Ruler’s MMM is a statistical modelling technique that utilises machine learning to quantify the impact of various marketing channels on a business’s key metrics. 

For instance, MMM can reveal how ad spend or impressions contribute to sales or other target variables. 

Unlike multi-touch attribution, which focuses on click path data, MMM considers both online and offline touchpoints, including impressions from TV, radio, or other channels that lack click-through data.

Combining deterministic tracking with probabilistic impression modelling and MMM provides a more complete picture of how marketing influences revenue and ROI, ensuring credit is distributed fairly to all channels throughout the entire funnel. 

Pricing for Ruler starts at £199 a month. You can save 20% by paying annually and there are also discounted rates for agency partners.

💡 Pro tip: Interested in seeing how Ruler seamlessly integrates deterministic and probabilistic data? Schedule a demo to experience Ruler firsthand and discover how it can demonstrate the impact of your marketing efforts on revenue.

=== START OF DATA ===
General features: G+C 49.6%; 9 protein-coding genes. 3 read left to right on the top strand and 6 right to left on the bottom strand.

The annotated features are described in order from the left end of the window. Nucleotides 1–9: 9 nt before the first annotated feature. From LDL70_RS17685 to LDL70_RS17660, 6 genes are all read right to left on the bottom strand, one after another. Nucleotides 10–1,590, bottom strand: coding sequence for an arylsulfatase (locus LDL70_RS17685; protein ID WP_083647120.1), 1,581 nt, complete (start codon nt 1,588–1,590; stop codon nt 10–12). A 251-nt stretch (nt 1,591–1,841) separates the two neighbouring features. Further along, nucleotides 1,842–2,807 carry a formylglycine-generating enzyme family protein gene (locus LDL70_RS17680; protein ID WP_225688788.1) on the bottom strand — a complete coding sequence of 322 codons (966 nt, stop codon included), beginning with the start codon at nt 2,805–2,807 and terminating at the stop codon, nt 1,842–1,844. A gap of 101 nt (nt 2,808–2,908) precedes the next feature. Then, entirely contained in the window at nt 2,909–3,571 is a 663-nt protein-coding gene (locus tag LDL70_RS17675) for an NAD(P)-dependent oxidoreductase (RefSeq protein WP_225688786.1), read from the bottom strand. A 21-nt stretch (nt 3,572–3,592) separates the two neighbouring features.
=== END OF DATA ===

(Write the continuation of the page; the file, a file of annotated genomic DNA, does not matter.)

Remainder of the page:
Fathom Analytics is a breath of fresh air for marketers seeking a user-friendly and privacy-conscious analytics platform. It utilises first-party data collection, giving you complete control over user information.


It boasts beautiful, intuitive dashboards that showcase key website metrics like page views, visitor sources, and engagement. Plus, its lightweight code ensures minimal impact on website loading times.

Fathom offers a free plan with basic features, perfect for small businesses. Paid plans start at a budget-friendly $14/month, scaling with increasing website traffic.

Google’s Meridian

Google launched Meridian, a free, open-source tool that tracks ad performance across channels. 

This new offering surpasses their prior marketing mix modelling option, LightweightMMM, by providing more advanced features.

Meridian analyses how all your marketing efforts, like ads, impact sales and other goals. 

It lets you plan your media spending across channels more effectively. Google will also add its own data to the mix, including reach and frequency info from YouTube and search query volume. 

While not yet available to everyone, Google plans to open it up soon.


Jentis caters to enterprises with stringent privacy requirements. This robust platform offers a high degree of customisation and control over user data collection. 

Jentis goes beyond website tracking, integrating with CRMs and marketing automation tools for a holistic customer view.

Jentis offers custom pricing plans based on specific needs. Expect a higher price point compared to other solutions on this list, reflecting its advanced features and enterprise focus.